The opinion of the court was delivered by: CANNELLA
CANNELLA, District Judge.
Defendants Skibs A/S Storli; Skibs A/S Oljetransport & Stener S.; and Muller Rederi A/S, corporations organized under the laws of the Kingdom of Norway (hereinafter referred to as "Shipowners"), the owners of M/T "LOTOS", move to stay further proceedings on this admiralty and maritime claim pending arbitration, pursuant to 9 U.S.C. § 3. The motion is granted.
The relevant facts are not in dispute and, briefly stated, are as follows: On September 2, 1970, the date on which this action was commenced, the M/T "LOTOS", an oil tank motor vessel, was owned by the defendant shipowners. Prior to that date the M/T "LOTOS" was chartered to The Midland Tar Distillers Limited (hereinafter referred to as Midland Limited), a corporation organized under the laws of the United Kingdom of Great Britain, under a charter party, dated Bergen, Norway, July 20, 1965, between A/S Rederiet Odfjell, Minde per Bergen, as manager and agent for the Shipowners and Midland Limited, as charterer. This charter party, presently before the court, contains an arbitration clause governing all disputes arising thereunder.
18. Any dispute arising in any way whatsoever out of this Charter-Party shall be settled in London, Owners and Charters each appointing an Arbitrator-Merchant or Broker -- and the two thus chosen, if they cannot agree, shall nominate a third Arbitrator-Merchant or Broker -- whose decision shall be final. Should one of the parties neglect or refuse to appoint an Arbitrator within twenty-one days after receipt of request from the other party, the single Arbitrator appointed shall have the right to decide alone, and his decision shall be binding on both parties. For the purposes of enforcing awards this agreement shall be made a Rule of Court.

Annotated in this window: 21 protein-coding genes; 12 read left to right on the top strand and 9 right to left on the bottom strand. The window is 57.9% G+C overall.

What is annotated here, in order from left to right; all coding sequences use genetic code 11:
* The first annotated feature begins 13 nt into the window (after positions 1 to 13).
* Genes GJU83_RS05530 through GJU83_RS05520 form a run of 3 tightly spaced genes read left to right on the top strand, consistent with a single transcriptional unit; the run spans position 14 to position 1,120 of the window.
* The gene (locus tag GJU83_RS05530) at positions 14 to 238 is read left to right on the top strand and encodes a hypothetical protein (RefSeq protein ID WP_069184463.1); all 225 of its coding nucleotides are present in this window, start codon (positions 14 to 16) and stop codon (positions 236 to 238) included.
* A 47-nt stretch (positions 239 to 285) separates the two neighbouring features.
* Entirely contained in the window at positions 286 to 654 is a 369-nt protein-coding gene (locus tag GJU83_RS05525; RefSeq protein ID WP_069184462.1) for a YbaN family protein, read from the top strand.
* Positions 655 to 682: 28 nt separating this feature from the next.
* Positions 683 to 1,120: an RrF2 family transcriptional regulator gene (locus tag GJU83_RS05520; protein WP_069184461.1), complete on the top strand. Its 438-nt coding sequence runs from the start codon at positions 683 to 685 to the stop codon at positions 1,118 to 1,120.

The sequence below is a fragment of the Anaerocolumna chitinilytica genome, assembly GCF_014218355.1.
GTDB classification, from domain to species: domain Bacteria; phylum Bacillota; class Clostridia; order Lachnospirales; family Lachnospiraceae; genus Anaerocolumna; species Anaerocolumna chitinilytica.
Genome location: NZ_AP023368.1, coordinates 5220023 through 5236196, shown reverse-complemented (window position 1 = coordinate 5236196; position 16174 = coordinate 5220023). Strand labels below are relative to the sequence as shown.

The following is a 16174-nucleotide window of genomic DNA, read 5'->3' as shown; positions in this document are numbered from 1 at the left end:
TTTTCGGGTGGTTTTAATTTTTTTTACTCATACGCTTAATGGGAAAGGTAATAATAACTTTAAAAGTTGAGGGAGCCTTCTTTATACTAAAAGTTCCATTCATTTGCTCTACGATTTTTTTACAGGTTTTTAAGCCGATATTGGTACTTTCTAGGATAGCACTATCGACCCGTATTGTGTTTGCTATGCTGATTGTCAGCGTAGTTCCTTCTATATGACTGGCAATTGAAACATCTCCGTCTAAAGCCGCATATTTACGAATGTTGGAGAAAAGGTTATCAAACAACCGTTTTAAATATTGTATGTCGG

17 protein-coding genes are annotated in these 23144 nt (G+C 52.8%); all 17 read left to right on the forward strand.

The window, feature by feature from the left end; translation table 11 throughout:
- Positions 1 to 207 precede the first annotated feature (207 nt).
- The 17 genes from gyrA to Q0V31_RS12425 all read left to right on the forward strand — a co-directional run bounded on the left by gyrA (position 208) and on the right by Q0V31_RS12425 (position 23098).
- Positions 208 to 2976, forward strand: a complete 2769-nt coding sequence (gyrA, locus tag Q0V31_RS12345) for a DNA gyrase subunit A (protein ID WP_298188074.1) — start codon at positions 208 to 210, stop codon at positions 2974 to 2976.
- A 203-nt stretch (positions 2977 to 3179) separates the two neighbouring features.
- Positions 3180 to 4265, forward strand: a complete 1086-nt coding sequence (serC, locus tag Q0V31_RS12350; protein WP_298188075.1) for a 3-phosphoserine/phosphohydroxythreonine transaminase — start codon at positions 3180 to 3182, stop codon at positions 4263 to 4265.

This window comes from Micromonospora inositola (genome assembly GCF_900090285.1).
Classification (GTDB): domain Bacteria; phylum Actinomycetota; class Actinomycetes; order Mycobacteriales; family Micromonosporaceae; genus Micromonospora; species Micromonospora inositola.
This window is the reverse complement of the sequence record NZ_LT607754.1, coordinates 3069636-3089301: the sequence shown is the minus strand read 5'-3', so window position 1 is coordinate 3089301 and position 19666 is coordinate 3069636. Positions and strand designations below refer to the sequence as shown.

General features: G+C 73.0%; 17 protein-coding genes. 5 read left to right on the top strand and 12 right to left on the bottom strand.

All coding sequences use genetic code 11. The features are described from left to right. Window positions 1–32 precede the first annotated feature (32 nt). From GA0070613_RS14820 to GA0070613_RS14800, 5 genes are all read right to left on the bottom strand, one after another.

On July 29, 1970, Midland Limited shipped a bulk cargo of Cresylic Acid on board the "LOTOS" to Midland Storage, Inc. (a new Jersey Corporation), as consignee, under a bill of lading, dated in Cadishead, England. The "LOTOS" arrived at Port Elizabeth, New Jersey on August 15, 1970 and there made delivery of its cargo to the plaintiff, Midland Tar Distillers, Inc. (a New Jersey corporation), which had, prior to that date, become the owner for value and holder of the bill of lading, dated July 29th.
This July 29th bill of lading, the subject of the instant motion, states in pertinent part:
SHIPPED ON BOARD in apparent good order and condition (unless otherwise stated) the above goods or packages said to contain the goods specified (weight, measurement, quality, contents value unknown) for conveyance as described herein and which, subject to all the terms, liberties and conditions of CHARTER PARTY DATE are to be carried to and discharged at the port of discharge above named, or as near thereto as the ship may safely get, always afloat, and there deliver unto The Midland Tar Distillers Inc., 534 South Front Street, Elizabeth, New Jersey, U.S.A. or his assigns.
Plaintiff commenced this action alleging that the defendants' improper loading, stowage, handling, and discharge of the cargo and the exposure of the cargo to salt water and other foreign substances, caused the Cresylic Acid to arrive with substantial product losses and in a severely contaminated condition. Defendant now moves for a stay of this litigation pending arbitration of the controversy.
The primary question raised by the motion is whether the provisions of the instant bill of lading effectively incorporate by reference the charter party of July 20, 1965, including the arbitration clause thereof (set out above) and thereby embody the complete contract of carriage governing this transaction. This question must be answered in the affirmative.